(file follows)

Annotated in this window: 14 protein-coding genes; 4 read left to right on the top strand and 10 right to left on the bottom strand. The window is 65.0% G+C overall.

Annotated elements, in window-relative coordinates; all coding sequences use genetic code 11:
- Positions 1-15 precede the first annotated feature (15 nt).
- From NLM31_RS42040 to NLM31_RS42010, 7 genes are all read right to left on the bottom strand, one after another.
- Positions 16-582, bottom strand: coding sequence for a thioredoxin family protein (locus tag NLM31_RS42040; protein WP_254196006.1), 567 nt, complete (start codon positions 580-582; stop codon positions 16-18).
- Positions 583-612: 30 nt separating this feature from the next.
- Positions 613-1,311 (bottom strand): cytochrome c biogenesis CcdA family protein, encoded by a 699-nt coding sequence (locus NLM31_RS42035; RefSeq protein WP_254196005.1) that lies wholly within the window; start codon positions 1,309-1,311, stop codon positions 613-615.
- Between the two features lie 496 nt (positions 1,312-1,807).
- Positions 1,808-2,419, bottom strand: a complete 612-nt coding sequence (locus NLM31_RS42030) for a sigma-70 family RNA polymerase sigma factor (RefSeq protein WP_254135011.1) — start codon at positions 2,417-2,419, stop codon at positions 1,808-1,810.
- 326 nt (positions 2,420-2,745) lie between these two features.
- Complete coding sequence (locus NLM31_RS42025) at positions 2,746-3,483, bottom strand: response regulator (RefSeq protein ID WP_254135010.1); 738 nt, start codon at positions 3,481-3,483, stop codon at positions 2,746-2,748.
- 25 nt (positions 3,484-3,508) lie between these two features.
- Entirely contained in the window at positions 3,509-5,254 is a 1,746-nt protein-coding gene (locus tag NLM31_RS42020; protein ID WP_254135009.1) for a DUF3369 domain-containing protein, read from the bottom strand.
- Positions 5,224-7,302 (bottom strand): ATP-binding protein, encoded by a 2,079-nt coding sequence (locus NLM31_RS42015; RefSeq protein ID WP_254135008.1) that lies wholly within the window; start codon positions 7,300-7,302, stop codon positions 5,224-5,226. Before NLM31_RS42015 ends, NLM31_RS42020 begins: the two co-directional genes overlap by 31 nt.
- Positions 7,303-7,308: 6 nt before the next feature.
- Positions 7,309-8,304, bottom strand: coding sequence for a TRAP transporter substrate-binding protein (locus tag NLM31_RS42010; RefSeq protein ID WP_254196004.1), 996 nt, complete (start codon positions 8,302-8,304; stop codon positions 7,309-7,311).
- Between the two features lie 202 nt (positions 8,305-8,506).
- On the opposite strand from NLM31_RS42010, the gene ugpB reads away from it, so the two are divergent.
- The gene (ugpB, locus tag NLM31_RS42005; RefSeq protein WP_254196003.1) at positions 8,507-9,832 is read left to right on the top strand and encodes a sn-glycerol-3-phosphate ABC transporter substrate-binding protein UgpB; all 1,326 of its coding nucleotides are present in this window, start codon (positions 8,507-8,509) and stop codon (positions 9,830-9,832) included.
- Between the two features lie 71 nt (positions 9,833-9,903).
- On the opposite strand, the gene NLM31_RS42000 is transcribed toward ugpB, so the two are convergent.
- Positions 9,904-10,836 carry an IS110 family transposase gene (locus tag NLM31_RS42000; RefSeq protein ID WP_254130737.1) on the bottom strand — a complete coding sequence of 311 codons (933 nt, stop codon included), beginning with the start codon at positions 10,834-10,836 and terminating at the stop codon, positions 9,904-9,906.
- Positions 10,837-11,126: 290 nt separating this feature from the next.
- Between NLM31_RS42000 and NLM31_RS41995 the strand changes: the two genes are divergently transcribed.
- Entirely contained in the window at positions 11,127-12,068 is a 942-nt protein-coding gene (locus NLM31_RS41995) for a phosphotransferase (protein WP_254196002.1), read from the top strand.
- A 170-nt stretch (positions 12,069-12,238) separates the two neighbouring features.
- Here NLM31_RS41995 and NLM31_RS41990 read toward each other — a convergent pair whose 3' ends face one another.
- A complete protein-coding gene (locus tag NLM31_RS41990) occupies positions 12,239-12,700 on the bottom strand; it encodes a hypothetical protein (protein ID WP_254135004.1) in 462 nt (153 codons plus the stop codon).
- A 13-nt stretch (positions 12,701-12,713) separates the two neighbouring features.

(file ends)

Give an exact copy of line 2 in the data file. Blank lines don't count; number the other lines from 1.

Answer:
Annotated elements, in window-relative coordinates; all coding sequences use genetic code 11: